It is becoming commonplace for California employees to be employed by out-of-state employers. In some situations, the out-of-state employer will take advantage of the more employer friendly laws of the non-California venue and require the employee to sign non-compete agreements which may be enforceable under the laws of the non-California state. So the question in this scenario is whether the non-compete provisions are enforceable? Under the current state of the law, the answer will depend on whether the employer or the employee first achieves a judgment.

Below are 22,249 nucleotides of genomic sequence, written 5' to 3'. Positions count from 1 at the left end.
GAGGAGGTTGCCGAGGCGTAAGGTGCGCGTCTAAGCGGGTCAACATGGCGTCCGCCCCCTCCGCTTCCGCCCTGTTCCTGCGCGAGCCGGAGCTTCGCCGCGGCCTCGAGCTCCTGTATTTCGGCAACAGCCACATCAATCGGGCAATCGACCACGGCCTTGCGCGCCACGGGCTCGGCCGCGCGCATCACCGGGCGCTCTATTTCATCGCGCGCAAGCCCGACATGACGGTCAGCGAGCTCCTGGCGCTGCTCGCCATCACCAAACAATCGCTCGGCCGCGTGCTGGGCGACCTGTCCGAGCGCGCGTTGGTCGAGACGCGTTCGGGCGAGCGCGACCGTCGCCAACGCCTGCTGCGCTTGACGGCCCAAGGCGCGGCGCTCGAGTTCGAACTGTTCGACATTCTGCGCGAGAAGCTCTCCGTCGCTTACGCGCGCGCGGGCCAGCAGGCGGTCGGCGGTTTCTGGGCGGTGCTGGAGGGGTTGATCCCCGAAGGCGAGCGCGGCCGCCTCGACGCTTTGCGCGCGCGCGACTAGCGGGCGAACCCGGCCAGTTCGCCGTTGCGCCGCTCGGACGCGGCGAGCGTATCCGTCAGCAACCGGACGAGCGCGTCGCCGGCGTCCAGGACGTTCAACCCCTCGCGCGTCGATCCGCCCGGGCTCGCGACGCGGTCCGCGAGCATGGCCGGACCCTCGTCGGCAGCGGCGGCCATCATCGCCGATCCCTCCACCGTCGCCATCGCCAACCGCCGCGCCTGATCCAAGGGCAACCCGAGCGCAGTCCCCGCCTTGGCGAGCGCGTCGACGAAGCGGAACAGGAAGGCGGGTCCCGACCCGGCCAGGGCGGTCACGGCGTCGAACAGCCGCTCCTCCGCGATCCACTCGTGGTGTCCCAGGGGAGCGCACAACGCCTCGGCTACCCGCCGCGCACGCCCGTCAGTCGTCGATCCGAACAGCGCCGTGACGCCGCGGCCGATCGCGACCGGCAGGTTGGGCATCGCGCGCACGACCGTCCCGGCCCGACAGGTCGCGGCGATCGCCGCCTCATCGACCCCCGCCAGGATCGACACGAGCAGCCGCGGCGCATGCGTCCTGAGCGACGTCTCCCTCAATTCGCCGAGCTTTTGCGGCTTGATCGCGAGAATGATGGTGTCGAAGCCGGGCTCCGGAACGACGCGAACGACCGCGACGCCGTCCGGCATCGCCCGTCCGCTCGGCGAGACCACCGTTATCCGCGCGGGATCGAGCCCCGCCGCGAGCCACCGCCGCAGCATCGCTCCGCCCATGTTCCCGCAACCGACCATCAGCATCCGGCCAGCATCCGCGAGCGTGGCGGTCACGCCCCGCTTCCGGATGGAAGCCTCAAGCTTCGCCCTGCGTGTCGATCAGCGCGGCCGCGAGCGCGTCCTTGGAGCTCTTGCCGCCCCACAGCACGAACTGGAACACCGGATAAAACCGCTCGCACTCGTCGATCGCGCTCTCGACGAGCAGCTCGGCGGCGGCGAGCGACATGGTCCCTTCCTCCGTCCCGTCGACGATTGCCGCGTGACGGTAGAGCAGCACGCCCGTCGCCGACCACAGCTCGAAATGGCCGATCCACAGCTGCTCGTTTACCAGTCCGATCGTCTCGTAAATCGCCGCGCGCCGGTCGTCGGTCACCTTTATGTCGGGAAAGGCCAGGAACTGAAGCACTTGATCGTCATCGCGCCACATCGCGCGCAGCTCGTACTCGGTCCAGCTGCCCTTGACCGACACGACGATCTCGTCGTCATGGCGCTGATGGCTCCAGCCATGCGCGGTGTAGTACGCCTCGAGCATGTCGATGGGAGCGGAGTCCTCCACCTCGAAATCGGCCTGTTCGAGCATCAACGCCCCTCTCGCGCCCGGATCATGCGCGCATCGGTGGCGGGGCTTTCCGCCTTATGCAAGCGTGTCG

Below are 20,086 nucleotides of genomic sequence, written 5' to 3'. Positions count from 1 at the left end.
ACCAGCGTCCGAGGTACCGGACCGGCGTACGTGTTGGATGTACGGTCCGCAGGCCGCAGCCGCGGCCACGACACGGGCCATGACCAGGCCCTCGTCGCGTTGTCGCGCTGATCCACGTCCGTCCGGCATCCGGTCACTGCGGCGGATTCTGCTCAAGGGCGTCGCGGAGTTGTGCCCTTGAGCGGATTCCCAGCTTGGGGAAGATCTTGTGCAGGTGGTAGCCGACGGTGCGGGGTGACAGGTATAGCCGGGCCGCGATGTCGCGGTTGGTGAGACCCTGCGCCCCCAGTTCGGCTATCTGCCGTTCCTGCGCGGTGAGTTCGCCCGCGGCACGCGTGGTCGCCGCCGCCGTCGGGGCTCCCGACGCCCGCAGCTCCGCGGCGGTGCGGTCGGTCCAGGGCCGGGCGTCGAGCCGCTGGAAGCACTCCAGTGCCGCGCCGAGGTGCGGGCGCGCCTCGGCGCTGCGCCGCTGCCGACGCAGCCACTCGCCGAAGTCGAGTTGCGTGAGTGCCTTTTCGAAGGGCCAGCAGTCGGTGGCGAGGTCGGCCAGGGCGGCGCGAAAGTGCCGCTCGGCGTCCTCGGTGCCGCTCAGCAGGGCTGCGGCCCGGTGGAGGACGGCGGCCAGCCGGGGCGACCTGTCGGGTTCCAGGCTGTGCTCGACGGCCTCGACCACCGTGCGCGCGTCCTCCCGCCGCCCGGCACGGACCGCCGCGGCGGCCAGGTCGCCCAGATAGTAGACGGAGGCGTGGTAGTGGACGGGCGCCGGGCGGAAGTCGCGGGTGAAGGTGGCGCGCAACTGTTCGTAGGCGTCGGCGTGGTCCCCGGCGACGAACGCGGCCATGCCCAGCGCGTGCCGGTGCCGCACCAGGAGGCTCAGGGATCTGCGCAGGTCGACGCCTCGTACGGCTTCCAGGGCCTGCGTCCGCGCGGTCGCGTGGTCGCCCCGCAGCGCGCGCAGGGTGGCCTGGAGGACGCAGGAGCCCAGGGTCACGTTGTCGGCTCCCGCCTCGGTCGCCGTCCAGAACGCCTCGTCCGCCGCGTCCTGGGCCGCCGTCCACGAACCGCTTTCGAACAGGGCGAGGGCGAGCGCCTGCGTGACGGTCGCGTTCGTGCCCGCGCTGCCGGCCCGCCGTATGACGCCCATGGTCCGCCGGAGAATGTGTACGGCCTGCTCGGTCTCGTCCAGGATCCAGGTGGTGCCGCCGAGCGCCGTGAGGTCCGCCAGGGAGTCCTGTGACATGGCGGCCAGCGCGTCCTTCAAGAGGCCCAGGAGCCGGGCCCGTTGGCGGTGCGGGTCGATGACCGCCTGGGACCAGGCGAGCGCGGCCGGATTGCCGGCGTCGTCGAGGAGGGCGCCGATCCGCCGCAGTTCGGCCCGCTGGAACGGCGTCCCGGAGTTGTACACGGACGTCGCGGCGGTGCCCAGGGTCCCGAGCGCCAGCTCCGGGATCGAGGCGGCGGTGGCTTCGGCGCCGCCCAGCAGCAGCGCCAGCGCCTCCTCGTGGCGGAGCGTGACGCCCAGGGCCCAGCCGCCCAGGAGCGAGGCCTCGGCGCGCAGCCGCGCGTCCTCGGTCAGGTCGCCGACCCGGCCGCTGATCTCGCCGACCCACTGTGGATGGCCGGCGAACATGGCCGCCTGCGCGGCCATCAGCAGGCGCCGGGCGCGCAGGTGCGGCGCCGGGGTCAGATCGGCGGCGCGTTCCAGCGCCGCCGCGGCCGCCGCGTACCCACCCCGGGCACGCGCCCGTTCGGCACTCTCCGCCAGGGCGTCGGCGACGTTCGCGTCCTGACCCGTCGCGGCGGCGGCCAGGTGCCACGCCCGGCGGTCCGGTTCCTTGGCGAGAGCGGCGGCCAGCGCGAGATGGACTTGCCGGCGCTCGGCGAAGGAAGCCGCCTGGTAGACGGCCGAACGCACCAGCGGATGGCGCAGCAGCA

From the employer’s perspective, non-California companies located where covenants not to compete are enforceable can sue in their home state to enforce an employee’s agreement not to compete and to enjoin that employee from working for a California competitor. From the employee’s perspective, both a California employee and the new California employer can sue in California to invalidate the covenant. The result is a “race to judgment.” In other online pharmacy words the party that gets a judgment on the merits first will win the “void” vs. “enforceable” battle. The reason for this is because the final judgment which is decided first is entitled to full faith and credit between the states. This is true even if the rendered judgment is completely contrary to local public policy. Baker by Thomas v. General Motors Corp. (1998) 522 US 222, 233, 118 S.Ct. 657, 664.
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